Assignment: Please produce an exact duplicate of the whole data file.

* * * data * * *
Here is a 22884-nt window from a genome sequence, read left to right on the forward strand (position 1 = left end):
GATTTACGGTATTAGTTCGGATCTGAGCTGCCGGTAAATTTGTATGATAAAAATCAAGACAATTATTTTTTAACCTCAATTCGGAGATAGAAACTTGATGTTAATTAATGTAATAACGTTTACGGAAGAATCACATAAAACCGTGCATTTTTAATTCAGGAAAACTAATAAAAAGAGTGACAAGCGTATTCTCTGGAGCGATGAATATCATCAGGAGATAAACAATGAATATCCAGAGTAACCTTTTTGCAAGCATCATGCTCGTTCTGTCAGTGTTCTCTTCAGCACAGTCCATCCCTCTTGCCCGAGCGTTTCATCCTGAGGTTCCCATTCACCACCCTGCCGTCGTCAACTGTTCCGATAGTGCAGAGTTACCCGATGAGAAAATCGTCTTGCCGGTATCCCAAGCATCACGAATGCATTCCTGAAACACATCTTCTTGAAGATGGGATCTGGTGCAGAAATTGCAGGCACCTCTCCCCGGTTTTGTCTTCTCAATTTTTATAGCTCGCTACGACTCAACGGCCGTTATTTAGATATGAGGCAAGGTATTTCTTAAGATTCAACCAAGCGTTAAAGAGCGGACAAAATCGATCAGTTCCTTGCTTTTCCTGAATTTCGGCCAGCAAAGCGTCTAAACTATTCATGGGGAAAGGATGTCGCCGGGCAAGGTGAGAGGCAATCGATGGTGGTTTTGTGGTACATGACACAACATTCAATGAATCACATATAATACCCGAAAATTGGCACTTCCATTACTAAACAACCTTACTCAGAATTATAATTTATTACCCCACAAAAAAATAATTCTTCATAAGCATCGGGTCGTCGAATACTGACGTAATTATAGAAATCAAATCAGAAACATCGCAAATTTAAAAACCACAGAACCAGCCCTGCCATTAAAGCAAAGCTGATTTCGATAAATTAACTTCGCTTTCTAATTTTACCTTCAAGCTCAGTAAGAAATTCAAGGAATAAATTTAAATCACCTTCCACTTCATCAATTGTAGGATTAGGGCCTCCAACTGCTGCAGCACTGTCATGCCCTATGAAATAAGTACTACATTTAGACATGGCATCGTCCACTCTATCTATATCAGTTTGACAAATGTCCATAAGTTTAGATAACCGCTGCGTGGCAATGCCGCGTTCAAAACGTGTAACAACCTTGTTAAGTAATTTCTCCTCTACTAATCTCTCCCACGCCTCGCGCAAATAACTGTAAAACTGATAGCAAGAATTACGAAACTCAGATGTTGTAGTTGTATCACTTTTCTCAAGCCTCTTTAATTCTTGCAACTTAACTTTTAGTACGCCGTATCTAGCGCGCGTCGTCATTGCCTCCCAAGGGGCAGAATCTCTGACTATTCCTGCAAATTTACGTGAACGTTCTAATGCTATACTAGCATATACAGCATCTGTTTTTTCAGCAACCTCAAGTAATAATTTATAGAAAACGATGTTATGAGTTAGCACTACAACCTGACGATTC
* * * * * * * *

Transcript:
Here is a 22884-nt window from a genome sequence, read left to right on the forward strand (position 1 = left end):
GATTTACGGTATTAGTTCGGATCTGAGCTGCCGGTAAATTTGTATGATAAAAATCAAGACAATTATTTTTTAACCTCAATTCGGAGATAGAAACTTGATGTTAATTAATGTAATAACGTTTACGGAAGAATCACATAAAACCGTGCATTTTTAATTCAGGAAAACTAATAAAAAGAGTGACAAGCGTATTCTCTGGAGCGATGAATATCATCAGGAGATAAACAATGAATATCCAGAGTAACCTTTTTGCAAGCATCATGCTCGTTCTGTCAGTGTTCTCTTCAGCACAGTCCATCCCTCTTGCCCGAGCGTTTCATCCTGAGGTTCCCATTCACCACCCTGCCGTCGTCAACTGTTCCGATAGTGCAGAGTTACCCGATGAGAAAATCGTCTTGCCGGTATCCCAAGCATCACGAATGCATTCCTGAAACACATCTTCTTGAAGATGGGATCTGGTGCAGAAATTGCAGGCACCTCTCCCCGGTTTTGTCTTCTCAATTTTTATAGCTCGCTACGACTCAACGGCCGTTATTTAGATATGAGGCAAGGTATTTCTTAAGATTCAACCAAGCGTTAAAGAGCGGACAAAATCGATCAGTTCCTTGCTTTTCCTGAATTTCGGCCAGCAAAGCGTCTAAACTATTCATGGGGAAAGGATGTCGCCGGGCAAGGTGAGAGGCAATCGATGGTGGTTTTGTGGTACATGACACAACATTCAATGAATCACATATAATACCCGAAAATTGGCACTTCCATTACTAAACAACCTTACTCAGAATTATAATTTATTACCCCACAAAAAAATAATTCTTCATAAGCATCGGGTCGTCGAATACTGACGTAATTATAGAAATCAAATCAGAAACATCGCAAATTTAAAAACCACAGAACCAGCCCTGCCATTAAAGCAAAGCTGATTTCGATAAATTAACTTCGCTTTCTAATTTTACCTTCAAGCTCAGTAAGAAATTCAAGGAATAAATTTAAATCACCTTCCACTTCATCAATTGTAGGATTAGGGCCTCCAACTGCTGCAGCACTGTCATGCCCTATGAAATAAGTACTACATTTAGACATGGCATCGTCCACTCTATCTATATCAGTTTGACAAATGTCCATAAGTTTAGATAACCGCTGCGTGGCAATGCCGCGTTCAAAACGTGTAACAACCTTGTTAAGTAATTTCTCCTCTACTAATCTCTCCCACGCCTCGCGCAAATAACTGTAAAACTGATAGCAAGAATTACGAAACTCAGATGTTGTAGTTGTATCACTTTTCTCAAGCCTCTTTAATTCTTGCAACTTAACTTTTAGTACGCCGTATCTAGCGCGCGTCGTCATTGCCTCCCAAGGGGCAGAATCTCTGACTATTCCTGCAAATTTACGTGAACGTTCTAATGCTATACTAGCATATACAGCATCTGTTTTTTCAGCAACCTCAAGTAATAATTTATAGAAAACGATGTTATGAGTTAGCACTACAACCTGACGATTC